- The Washington Times - Wednesday, January 3, 2001

Austin drill

"With George Dubya coming to town, we'd all better learn the Texas two-step. So grab a partner and get out on the dance floor everybody."

Music director of the Army Navy Country Club's New Year's Eve celebration in Arlington, Va., where 2,300 members, including presidents, presidential appointees, congressmen and military officers play 120,000 rounds of golf per year.

Pet projects

"For eight years, I have held my head high and purroudly served this nation."

Or so reads a farewell letter from Socks the Cat published in the final issue of the Socks the Cat Fan Club Newsletter, which to the surprise of founder Jay Wind attracted thousands of subscribers all over the world Australia to Sweden.

Meanwhile, the first lady's office informed this column yesterday that Sen.-elect Hillary Rodham Clinton hasn't decided whether Socks will catch mice in her Colonial home in New York or her Colonial home in Washington.

Ditto on the fate of Bill Clinton and his best friend, Buddy the chocolate Labrador retriever.

Rise and fall

Contrary to popular belief, the American Enterprise Institute has found that voter participation fluctuated during the century "without any clear trend." It was high in 1952 and 1960, but low in 1920, 1924, 1948 and 1996.

The party balance in Congress, meanwhile, similarly alternated between Republicans and Democrats, with the latter in the majority for more than half of the century.

Finally, the number of women in Congress rose from zero in 1900 to 65 in 1999 (worth noting, the proportion of women who reported doing four or more hours of housework each day fell from 87 percent in 1925 to 14 percent in 1999), and the number of black elected officials in America grew from an estimated 50 in 1900 to almost 9,000 in 1998.

Master vendor

Brian Harlin, who with only change in his pocket eight years ago began peddling Republican campaign paraphernalia out of his off-campus bedroom at the University of Maryland, will sign a contract today with the Presidential Inaugural Committee to be "master vendor" of the 54th Presidential Inauguration.

Owner of Washington-based www.GOPShoppe.com, Mr. Harlin has landed other major political contracts in recent years. And while a Republican, he held in his pocket the seal to President Clinton's inauguration in 1997.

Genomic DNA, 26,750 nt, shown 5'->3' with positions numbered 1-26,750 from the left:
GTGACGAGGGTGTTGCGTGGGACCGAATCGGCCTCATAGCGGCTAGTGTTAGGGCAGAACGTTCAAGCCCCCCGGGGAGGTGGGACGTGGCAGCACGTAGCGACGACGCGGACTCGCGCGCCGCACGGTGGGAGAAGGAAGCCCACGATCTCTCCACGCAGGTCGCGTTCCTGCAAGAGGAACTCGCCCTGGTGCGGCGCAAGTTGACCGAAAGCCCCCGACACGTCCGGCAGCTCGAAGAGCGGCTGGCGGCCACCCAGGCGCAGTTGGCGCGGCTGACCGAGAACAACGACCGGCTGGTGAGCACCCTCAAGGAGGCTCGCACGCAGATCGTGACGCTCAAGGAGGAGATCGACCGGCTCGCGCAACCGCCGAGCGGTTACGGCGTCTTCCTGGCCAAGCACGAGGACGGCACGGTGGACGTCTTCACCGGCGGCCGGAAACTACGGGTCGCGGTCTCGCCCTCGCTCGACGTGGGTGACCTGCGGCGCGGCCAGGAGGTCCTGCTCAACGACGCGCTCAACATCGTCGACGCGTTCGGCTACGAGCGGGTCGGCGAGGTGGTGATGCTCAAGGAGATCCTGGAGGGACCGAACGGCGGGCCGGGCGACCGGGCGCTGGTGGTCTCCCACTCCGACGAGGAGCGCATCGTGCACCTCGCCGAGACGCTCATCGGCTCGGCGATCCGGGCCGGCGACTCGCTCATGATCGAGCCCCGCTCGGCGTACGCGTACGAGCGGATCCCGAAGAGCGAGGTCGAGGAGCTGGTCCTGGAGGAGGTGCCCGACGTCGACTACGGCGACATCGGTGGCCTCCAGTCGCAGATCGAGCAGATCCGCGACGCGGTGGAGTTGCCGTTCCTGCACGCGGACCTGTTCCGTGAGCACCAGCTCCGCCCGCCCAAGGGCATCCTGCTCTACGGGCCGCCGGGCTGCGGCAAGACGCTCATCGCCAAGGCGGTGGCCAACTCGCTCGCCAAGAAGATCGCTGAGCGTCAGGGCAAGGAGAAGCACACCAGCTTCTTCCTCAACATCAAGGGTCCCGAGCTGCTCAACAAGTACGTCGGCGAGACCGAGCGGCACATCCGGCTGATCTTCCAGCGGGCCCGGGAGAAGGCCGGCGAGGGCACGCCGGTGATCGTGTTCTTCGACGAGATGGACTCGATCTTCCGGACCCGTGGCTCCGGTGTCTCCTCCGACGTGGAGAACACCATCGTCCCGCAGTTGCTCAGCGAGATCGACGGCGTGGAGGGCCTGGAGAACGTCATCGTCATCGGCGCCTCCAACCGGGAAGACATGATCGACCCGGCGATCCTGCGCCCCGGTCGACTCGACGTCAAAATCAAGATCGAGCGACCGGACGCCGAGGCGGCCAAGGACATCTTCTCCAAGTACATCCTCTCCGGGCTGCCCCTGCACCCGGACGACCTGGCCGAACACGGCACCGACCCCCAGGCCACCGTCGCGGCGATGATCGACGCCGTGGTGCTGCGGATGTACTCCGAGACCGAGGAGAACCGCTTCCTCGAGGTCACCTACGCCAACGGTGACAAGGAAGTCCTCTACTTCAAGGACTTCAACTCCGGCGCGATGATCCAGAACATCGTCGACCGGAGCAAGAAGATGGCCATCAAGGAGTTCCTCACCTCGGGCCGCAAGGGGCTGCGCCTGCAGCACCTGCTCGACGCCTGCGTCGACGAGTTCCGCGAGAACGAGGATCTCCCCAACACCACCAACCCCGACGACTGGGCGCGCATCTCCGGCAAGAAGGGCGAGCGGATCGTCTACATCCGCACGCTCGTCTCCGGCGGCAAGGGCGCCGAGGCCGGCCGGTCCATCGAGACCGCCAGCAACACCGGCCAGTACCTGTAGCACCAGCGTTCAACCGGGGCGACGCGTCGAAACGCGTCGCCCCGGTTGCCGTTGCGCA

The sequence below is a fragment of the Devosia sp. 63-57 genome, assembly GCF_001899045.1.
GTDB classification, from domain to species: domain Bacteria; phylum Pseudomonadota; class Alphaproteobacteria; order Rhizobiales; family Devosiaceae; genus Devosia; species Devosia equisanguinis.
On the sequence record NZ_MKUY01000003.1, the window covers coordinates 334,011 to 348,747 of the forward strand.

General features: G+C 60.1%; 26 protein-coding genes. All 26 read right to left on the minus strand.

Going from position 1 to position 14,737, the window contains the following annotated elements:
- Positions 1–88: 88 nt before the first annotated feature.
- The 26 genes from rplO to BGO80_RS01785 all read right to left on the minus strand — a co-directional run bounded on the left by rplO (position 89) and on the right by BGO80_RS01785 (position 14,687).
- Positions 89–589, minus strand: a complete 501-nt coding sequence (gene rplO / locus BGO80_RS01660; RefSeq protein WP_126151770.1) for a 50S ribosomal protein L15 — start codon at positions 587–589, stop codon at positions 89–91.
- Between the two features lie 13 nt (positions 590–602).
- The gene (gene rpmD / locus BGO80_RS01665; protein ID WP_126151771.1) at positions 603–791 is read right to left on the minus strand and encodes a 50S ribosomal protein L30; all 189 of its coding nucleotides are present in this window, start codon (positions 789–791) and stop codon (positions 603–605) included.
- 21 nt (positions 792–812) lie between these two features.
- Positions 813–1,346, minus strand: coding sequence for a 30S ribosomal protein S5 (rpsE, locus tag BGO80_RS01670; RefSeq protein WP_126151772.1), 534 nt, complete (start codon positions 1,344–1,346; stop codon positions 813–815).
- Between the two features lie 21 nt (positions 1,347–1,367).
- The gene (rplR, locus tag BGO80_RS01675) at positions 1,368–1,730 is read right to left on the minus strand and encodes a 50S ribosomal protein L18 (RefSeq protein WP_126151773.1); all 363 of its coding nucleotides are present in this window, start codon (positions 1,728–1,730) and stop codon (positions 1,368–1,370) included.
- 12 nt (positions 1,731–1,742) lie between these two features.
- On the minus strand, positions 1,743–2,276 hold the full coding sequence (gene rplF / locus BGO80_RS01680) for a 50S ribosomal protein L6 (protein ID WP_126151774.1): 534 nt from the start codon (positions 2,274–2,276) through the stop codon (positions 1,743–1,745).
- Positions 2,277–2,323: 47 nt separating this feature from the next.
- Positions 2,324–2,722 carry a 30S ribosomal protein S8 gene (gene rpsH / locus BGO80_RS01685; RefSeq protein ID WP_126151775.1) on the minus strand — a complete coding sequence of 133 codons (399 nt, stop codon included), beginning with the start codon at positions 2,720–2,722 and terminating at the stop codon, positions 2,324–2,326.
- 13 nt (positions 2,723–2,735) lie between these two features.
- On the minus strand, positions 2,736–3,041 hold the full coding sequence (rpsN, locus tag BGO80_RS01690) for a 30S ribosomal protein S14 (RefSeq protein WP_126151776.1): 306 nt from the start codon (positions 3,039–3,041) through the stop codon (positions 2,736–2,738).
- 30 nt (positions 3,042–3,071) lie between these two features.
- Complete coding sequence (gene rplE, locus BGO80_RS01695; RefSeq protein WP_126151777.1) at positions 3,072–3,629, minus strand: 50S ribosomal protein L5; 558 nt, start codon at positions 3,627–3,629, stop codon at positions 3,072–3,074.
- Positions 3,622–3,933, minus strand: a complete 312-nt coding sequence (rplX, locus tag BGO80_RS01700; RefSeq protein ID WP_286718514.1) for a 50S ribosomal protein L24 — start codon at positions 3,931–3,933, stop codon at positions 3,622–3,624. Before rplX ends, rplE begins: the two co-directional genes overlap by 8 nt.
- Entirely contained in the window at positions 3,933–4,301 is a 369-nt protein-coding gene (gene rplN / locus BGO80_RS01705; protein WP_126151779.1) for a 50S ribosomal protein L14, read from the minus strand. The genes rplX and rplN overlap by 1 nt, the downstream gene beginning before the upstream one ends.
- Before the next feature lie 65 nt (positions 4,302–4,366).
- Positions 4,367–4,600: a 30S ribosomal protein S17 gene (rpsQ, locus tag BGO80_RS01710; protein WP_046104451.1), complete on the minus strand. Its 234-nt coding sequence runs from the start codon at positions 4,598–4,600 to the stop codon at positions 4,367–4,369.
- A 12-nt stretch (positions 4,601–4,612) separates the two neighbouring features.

You see, when the Presidential Inaugural Committee's trademark of the official inaugural seal expired in 1995, Mr. Harlin was the first to successfully apply for it. Shortly thereafter, he received a letter from Mr. Clinton's inaugural committee saying he wasn't allowed to use the seal.

"Our lawyers responded that President Clinton's inaugural committee had no grounds," says Mr. Harlin. "We did it all legally."

Not wishing to spoil the president's party, Mr. Harlin went ahead and allowed Mr. Clinton to use the seal.

Layers of bureaucracy

President-elect George W. Bush's press secretary, Ari Fleischer, all but passed out maps and compasses yesterday when calling attention to an important announcement from the Inaugural Committee, "and that will be in Federal Office Building Number 10, located at 1600 Independence Avenue, Southwest, Floor A, Room A-318 not to be bureaucratic about it, that's where it will be located the ZIP code, for those of you who would like to write, is 20599."

Sequel sticker

"Don't Blame Me, I Voted for Gore and Buchanan."

Submitted by Inside the Beltway reader Carl W. Moore.

Spot for Spotila

The man who coordinated information policy for the Clinton administration, John T. Spotila, administrator of the Office of Management and Budget's Office of Information and Regulatory Affairs, will become GTSI's chief operating officer.

GTSI is the leading business-to-government marketer of information-technology solutions.

Rehabilitation tool

Best-selling author Adrian Havill reveals in his new book, "While Innocents Slept," that the only newspaper available to prisoners in the Prince George's County Detention Center is The Washington Times, "perhaps reflecting the conservative beliefs of [the] captors."

Nonsense, Mr. Havill.

The nation's incarcerated write to us almost every day, saying they prefer the Times over other newspapers for its feisty front page, killer sports section, and scrappy "take no prisoners" columns.

Day 3

"Resolutions I've hastily made

Are infrequently kept, I'm afraid.

Still, I find I can live up

To a promise to give up

Resolutions I've hastily made."

F.R. Duplantier

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